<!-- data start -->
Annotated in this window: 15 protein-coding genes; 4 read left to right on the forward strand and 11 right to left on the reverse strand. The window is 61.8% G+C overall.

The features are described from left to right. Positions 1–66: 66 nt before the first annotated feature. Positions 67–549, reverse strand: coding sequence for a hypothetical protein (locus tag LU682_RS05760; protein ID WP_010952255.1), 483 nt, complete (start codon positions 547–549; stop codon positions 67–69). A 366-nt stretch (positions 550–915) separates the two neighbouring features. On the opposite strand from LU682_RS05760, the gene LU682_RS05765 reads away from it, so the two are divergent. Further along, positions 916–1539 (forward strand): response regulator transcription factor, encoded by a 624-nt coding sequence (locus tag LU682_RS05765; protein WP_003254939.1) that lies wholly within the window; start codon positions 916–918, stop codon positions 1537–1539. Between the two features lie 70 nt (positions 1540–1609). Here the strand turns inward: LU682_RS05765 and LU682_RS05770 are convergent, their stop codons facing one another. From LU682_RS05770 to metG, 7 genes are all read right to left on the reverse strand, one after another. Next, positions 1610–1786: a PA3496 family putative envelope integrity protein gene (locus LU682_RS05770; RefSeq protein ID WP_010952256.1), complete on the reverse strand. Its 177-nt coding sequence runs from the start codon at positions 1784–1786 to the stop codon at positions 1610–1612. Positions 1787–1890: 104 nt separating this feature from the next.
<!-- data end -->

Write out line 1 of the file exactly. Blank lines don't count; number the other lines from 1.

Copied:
Annotated in this window: 15 protein-coding genes; 4 read left to right on the forward strand and 11 right to left on the reverse strand. The window is 61.8% G+C overall.